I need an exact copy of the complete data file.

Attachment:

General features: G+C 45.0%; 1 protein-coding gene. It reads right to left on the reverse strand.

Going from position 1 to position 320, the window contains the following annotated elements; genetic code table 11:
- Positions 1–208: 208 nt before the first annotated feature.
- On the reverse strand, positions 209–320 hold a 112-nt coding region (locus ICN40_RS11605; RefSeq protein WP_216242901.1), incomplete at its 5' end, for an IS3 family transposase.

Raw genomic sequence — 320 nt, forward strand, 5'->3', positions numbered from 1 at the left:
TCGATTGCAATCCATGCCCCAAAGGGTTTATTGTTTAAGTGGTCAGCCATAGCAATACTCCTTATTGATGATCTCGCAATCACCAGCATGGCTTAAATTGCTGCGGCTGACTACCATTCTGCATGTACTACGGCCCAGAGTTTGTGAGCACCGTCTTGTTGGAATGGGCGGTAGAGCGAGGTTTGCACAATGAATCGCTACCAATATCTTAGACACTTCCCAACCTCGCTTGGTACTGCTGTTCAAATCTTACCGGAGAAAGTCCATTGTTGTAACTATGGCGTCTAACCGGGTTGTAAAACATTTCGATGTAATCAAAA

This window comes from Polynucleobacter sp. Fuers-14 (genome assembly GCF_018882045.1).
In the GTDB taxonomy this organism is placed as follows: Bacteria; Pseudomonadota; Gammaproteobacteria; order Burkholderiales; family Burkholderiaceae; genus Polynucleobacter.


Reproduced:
General features: G+C 45.0%; 1 protein-coding gene. It reads right to left on the reverse strand.

Going from position 1 to position 320, the window contains the following annotated elements; genetic code table 11:
- Positions 1–208: 208 nt before the first annotated feature.
- On the reverse strand, positions 209–320 hold a 112-nt coding region (locus ICN40_RS11605; RefSeq protein WP_216242901.1), incomplete at its 5' end, for an IS3 family transposase.

Raw genomic sequence — 320 nt, forward strand, 5'->3', positions numbered from 1 at the left:
TCGATTGCAATCCATGCCCCAAAGGGTTTATTGTTTAAGTGGTCAGCCATAGCAATACTCCTTATTGATGATCTCGCAATCACCAGCATGGCTTAAATTGCTGCGGCTGACTACCATTCTGCATGTACTACGGCCCAGAGTTTGTGAGCACCGTCTTGTTGGAATGGGCGGTAGAGCGAGGTTTGCACAATGAATCGCTACCAATATCTTAGACACTTCCCAACCTCGCTTGGTACTGCTGTTCAAATCTTACCGGAGAAAGTCCATTGTTGTAACTATGGCGTCTAACCGGGTTGTAAAACATTTCGATGTAATCAAAA

This window comes from Polynucleobacter sp. Fuers-14 (genome assembly GCF_018882045.1).
In the GTDB taxonomy this organism is placed as follows: Bacteria; Pseudomonadota; Gammaproteobacteria; order Burkholderiales; family Burkholderiaceae; genus Polynucleobacter.